A Moment in Time At Conservatory of Flowers
I love greenhouses because they protect plants that cannot normally grow in that area. Through a greenhouse, you can control the humidity and temperature as well as protect the plants from any harsh elements such as wind, rain, sun, and snow.You do not have to worry about seasons or lack of lighting. You can make it steamy and tropical year round. You can grow plants in the dead of winter so your avid gardening does not have to wait for Spring.
One of my favorite greenhouses is the Conservatory of Flowers in San Francisco, located in Golden Gate Park. James Lick, a wealthy businessman, had the idea to build a Victorian greenhouse; however, he was unsuccessful in building the kit before he passed away. Eventually, the greenhouse was offered to the City of San Francisco and in 1879, it became the one of the first city-operated buildings of this type in the United States. The Conservatory of Flowers is the oldest existing greenhouse of its kind in the Western Hemisphere, attracting millions of visitors since it first opened in 1879. It was originally constructed with wood and glass; however, it was severely damaged by a windstorm in 1995. It was renovated and reopened in 2003.
The Conservatory has five different galleries: Lowland Tropics (steamy jungle plants from low-lying forests in countries such as Mexico, Brazil, Indonesia, Vietnam, Madagascar, Senegal and more); Highland Tropics (plants from mountainous forest such as its collection of high-altitude orchids); Aquatic Plants comprising of lowland and highland species in two ponds (one with a higher temperature than the other); Potted Plants; and Special Exhibits (temporary gallery such as the current gallery on garden railways celebrating San Francisco's West End). In addition, the grounds surrounding the Victorian greenhouse is well-maintained and full of interest. Photo #1 shows flowers designed to look like a picture of a crocodile.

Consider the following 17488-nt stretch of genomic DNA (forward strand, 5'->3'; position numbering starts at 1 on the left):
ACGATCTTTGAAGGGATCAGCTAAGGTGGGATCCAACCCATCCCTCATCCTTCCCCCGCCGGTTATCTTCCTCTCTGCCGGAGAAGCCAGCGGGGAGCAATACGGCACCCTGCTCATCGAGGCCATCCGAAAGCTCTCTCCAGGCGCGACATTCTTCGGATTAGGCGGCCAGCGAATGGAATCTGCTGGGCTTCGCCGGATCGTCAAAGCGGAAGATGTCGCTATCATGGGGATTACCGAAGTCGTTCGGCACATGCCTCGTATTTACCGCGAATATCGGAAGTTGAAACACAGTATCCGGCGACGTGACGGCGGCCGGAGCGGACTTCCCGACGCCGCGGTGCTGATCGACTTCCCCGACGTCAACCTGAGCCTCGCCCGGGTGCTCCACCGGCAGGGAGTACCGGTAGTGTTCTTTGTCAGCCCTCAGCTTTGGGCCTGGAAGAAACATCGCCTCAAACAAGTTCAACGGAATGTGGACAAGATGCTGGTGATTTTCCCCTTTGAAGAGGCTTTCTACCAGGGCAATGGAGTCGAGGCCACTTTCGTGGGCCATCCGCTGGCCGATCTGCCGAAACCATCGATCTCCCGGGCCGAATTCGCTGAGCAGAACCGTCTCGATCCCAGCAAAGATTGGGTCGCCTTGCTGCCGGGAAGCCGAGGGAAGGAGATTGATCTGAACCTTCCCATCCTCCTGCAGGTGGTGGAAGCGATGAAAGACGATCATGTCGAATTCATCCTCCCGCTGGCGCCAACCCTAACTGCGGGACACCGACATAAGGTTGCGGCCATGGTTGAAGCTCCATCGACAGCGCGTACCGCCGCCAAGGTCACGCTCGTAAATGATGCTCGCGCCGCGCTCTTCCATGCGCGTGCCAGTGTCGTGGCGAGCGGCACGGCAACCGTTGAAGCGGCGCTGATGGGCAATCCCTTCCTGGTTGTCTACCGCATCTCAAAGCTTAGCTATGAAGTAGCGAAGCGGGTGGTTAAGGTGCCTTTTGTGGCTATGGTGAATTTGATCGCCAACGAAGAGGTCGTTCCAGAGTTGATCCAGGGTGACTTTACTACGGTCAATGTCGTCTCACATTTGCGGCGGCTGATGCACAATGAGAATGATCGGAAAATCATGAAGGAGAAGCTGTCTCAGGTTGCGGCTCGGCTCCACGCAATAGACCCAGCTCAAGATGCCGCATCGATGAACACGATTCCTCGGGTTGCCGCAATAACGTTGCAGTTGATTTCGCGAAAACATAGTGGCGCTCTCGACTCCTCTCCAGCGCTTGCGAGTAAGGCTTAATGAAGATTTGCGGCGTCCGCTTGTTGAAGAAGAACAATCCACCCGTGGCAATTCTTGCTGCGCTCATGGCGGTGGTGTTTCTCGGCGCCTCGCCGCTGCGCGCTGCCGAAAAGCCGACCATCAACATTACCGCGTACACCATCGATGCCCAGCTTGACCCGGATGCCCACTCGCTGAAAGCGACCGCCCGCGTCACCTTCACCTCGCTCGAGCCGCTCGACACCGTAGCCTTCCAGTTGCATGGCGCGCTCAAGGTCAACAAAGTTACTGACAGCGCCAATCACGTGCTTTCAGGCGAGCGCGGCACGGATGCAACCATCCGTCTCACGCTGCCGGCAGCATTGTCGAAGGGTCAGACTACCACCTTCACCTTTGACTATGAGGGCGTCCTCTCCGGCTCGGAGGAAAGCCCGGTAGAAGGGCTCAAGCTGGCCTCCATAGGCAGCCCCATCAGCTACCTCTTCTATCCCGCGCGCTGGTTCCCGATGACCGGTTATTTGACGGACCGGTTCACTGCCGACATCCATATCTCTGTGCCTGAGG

In order to control pests, the Conservatory released geckos to keep harmful pests in check. The San Francisco Park system leads the country in the reduction of the use of pesticides in parks.
Photographs #3 and #7 are pictures from the ponds in the Aquatic Plant gallery. The giant lily pads are amazing in Photograph #3. Photographs #8, 9, and 11 are beautiful orchids. The Conservatory is the home of more than 700 of the 1,000 known species of high-altitude orchids. Photograph #12 depicts beautiful colored glass design in the Victorian greenhouse.
Practical Tips When Visiting The Conservatory
The Golden Gate Park is a beautiful place to visit, but the rumors about difficulty in parking is truly not a joke. In the summer of 2011, on a cloudy Sunday afternoon, we spent over 45 minutes driving around the park to find parking. I think everybody else was doing the same as well. To make matters worse, the Park blocked some of its entrances, reducing even more parking. Even the parking lot underneath the De Young Museum was full. Thus, if you are planning to visit, avoid going to the park on Sundays. Plus, to visit this park, you must go early, look at the beautiful outdoor plants, plan the rest of the day, and wait for the Conservatory to open.
Hours of Operations
Tuesday - Sunday: 10 a.m.-4:30 p.m. (Last entry is at 4 p.m).
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